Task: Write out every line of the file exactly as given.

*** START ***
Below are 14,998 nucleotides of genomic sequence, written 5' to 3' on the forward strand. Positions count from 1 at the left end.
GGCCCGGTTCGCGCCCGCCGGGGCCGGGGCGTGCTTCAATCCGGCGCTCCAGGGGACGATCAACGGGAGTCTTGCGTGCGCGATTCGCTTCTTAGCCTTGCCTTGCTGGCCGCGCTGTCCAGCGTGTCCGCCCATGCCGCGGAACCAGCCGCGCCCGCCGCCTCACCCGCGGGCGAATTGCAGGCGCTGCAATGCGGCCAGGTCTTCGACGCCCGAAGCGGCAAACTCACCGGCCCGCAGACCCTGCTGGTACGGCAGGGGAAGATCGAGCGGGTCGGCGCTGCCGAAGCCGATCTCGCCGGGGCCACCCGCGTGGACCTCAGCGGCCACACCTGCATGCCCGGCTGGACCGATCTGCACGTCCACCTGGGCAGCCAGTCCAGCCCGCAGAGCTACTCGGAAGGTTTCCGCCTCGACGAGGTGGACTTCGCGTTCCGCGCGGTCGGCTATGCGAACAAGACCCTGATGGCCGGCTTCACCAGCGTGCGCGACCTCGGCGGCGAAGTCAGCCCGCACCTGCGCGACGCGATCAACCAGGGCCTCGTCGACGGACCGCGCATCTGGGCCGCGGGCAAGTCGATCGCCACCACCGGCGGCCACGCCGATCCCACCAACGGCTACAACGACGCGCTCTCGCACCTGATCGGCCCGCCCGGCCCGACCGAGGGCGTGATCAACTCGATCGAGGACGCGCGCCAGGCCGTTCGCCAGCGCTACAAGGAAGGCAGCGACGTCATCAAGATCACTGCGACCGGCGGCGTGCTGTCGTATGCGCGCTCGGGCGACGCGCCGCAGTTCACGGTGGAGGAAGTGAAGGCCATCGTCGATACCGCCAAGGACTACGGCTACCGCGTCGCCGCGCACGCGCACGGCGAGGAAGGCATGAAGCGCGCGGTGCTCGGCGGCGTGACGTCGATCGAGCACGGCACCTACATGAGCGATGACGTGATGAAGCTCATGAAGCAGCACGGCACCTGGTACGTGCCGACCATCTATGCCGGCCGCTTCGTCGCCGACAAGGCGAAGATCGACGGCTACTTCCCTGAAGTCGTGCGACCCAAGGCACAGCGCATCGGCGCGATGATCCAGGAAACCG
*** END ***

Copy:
Below are 14,998 nucleotides of genomic sequence, written 5' to 3' on the forward strand. Positions count from 1 at the left end.
GGCCCGGTTCGCGCCCGCCGGGGCCGGGGCGTGCTTCAATCCGGCGCTCCAGGGGACGATCAACGGGAGTCTTGCGTGCGCGATTCGCTTCTTAGCCTTGCCTTGCTGGCCGCGCTGTCCAGCGTGTCCGCCCATGCCGCGGAACCAGCCGCGCCCGCCGCCTCACCCGCGGGCGAATTGCAGGCGCTGCAATGCGGCCAGGTCTTCGACGCCCGAAGCGGCAAACTCACCGGCCCGCAGACCCTGCTGGTACGGCAGGGGAAGATCGAGCGGGTCGGCGCTGCCGAAGCCGATCTCGCCGGGGCCACCCGCGTGGACCTCAGCGGCCACACCTGCATGCCCGGCTGGACCGATCTGCACGTCCACCTGGGCAGCCAGTCCAGCCCGCAGAGCTACTCGGAAGGTTTCCGCCTCGACGAGGTGGACTTCGCGTTCCGCGCGGTCGGCTATGCGAACAAGACCCTGATGGCCGGCTTCACCAGCGTGCGCGACCTCGGCGGCGAAGTCAGCCCGCACCTGCGCGACGCGATCAACCAGGGCCTCGTCGACGGACCGCGCATCTGGGCCGCGGGCAAGTCGATCGCCACCACCGGCGGCCACGCCGATCCCACCAACGGCTACAACGACGCGCTCTCGCACCTGATCGGCCCGCCCGGCCCGACCGAGGGCGTGATCAACTCGATCGAGGACGCGCGCCAGGCCGTTCGCCAGCGCTACAAGGAAGGCAGCGACGTCATCAAGATCACTGCGACCGGCGGCGTGCTGTCGTATGCGCGCTCGGGCGACGCGCCGCAGTTCACGGTGGAGGAAGTGAAGGCCATCGTCGATACCGCCAAGGACTACGGCTACCGCGTCGCCGCGCACGCGCACGGCGAGGAAGGCATGAAGCGCGCGGTGCTCGGCGGCGTGACGTCGATCGAGCACGGCACCTACATGAGCGATGACGTGATGAAGCTCATGAAGCAGCACGGCACCTGGTACGTGCCGACCATCTATGCCGGCCGCTTCGTCGCCGACAAGGCGAAGATCGACGGCTACTTCCCTGAAGTCGTGCGACCCAAGGCACAGCGCATCGGCGCGATGATCCAGGAAACCG